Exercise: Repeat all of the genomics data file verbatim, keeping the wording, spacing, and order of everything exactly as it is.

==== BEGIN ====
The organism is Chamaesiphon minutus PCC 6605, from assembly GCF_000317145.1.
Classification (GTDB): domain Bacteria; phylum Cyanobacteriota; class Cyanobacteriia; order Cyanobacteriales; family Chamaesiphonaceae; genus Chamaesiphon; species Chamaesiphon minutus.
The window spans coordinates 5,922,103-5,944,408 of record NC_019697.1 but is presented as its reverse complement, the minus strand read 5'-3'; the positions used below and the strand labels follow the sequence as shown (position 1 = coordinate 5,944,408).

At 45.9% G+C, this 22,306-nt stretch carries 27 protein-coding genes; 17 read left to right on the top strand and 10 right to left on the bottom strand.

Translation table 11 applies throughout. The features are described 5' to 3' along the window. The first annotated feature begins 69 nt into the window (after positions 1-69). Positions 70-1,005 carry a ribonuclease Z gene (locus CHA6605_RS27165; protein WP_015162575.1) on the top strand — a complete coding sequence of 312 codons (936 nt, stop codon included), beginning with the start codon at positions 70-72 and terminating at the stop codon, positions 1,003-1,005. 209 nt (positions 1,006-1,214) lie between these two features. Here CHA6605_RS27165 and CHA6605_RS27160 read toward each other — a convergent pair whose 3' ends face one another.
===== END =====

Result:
The organism is Chamaesiphon minutus PCC 6605, from assembly GCF_000317145.1.
Classification (GTDB): domain Bacteria; phylum Cyanobacteriota; class Cyanobacteriia; order Cyanobacteriales; family Chamaesiphonaceae; genus Chamaesiphon; species Chamaesiphon minutus.
The window spans coordinates 5,922,103-5,944,408 of record NC_019697.1 but is presented as its reverse complement, the minus strand read 5'-3'; the positions used below and the strand labels follow the sequence as shown (position 1 = coordinate 5,944,408).

At 45.9% G+C, this 22,306-nt stretch carries 27 protein-coding genes; 17 read left to right on the top strand and 10 right to left on the bottom strand.

Translation table 11 applies throughout. The features are described 5' to 3' along the window. The first annotated feature begins 69 nt into the window (after positions 1-69). Positions 70-1,005 carry a ribonuclease Z gene (locus CHA6605_RS27165; protein WP_015162575.1) on the top strand — a complete coding sequence of 312 codons (936 nt, stop codon included), beginning with the start codon at positions 70-72 and terminating at the stop codon, positions 1,003-1,005. 209 nt (positions 1,006-1,214) lie between these two features. Here CHA6605_RS27165 and CHA6605_RS27160 read toward each other — a convergent pair whose 3' ends face one another.